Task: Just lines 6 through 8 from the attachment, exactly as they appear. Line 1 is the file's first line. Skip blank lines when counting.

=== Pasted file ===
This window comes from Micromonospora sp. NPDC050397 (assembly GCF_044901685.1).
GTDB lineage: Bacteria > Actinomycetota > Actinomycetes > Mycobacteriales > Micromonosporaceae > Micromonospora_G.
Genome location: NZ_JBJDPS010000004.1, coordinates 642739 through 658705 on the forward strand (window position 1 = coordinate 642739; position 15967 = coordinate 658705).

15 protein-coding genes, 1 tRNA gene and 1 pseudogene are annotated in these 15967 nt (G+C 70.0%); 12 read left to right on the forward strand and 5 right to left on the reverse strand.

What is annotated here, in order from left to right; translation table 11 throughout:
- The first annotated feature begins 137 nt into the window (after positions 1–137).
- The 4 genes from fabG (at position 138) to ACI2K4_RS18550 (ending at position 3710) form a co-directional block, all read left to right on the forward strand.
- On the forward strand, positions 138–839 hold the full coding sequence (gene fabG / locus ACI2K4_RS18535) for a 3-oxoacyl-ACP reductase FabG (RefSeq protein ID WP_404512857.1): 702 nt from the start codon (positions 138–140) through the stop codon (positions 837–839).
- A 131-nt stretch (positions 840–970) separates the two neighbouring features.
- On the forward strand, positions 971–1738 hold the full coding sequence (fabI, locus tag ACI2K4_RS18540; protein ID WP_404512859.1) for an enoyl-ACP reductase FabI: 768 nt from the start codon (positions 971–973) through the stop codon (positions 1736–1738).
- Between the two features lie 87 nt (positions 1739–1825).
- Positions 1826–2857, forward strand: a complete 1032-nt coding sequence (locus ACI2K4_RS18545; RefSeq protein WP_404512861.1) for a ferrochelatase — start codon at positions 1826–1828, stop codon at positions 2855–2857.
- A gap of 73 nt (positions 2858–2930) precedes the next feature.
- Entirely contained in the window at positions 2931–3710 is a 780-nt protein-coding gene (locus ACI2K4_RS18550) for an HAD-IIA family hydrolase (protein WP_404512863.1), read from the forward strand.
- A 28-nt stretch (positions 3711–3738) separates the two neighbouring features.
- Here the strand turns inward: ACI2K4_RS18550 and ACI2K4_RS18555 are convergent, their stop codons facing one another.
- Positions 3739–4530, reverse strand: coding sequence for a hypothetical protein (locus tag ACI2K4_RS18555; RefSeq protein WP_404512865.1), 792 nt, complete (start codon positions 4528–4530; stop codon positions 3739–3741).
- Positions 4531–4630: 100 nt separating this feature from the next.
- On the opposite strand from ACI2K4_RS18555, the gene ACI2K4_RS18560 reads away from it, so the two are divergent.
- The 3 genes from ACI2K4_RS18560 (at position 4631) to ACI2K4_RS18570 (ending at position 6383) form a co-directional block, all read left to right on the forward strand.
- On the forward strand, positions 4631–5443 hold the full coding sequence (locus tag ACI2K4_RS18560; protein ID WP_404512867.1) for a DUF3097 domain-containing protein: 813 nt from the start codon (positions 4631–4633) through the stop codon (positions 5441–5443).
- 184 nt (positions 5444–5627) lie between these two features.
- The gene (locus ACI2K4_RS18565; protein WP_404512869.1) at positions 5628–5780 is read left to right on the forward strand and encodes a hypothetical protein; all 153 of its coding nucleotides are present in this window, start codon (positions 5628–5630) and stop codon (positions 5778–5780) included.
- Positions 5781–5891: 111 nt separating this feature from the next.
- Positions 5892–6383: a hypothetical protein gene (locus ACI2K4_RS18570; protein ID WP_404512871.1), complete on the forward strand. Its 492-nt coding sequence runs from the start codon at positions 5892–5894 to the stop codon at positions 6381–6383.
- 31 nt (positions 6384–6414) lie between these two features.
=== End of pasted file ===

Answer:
- The first annotated feature begins 137 nt into the window (after positions 1–137).
- The 4 genes from fabG (at position 138) to ACI2K4_RS18550 (ending at position 3710) form a co-directional block, all read left to right on the forward strand.
- On the forward strand, positions 138–839 hold the full coding sequence (gene fabG / locus ACI2K4_RS18535) for a 3-oxoacyl-ACP reductase FabG (RefSeq protein ID WP_404512857.1): 702 nt from the start codon (positions 138–140) through the stop codon (positions 837–839).